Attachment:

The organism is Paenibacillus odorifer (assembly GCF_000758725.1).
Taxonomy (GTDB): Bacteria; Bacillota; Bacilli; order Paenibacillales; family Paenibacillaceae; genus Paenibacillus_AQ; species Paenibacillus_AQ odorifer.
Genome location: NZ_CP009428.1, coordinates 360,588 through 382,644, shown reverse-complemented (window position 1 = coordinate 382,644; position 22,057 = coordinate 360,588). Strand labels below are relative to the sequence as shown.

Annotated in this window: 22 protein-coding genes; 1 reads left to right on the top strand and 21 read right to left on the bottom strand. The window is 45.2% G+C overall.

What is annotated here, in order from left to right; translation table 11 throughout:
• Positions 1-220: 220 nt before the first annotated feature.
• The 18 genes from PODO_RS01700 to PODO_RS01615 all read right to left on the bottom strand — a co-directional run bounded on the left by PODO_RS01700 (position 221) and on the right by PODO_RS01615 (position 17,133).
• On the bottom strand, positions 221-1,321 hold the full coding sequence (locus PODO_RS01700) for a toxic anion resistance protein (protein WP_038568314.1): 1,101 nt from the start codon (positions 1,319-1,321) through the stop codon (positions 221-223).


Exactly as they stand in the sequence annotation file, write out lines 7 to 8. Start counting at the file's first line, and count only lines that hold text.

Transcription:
• The 18 genes from PODO_RS01700 to PODO_RS01615 all read right to left on the bottom strand — a co-directional run bounded on the left by PODO_RS01700 (position 221) and on the right by PODO_RS01615 (position 17,133).
• On the bottom strand, positions 221-1,321 hold the full coding sequence (locus PODO_RS01700) for a toxic anion resistance protein (protein WP_038568314.1): 1,101 nt from the start codon (positions 1,319-1,321) through the stop codon (positions 221-223).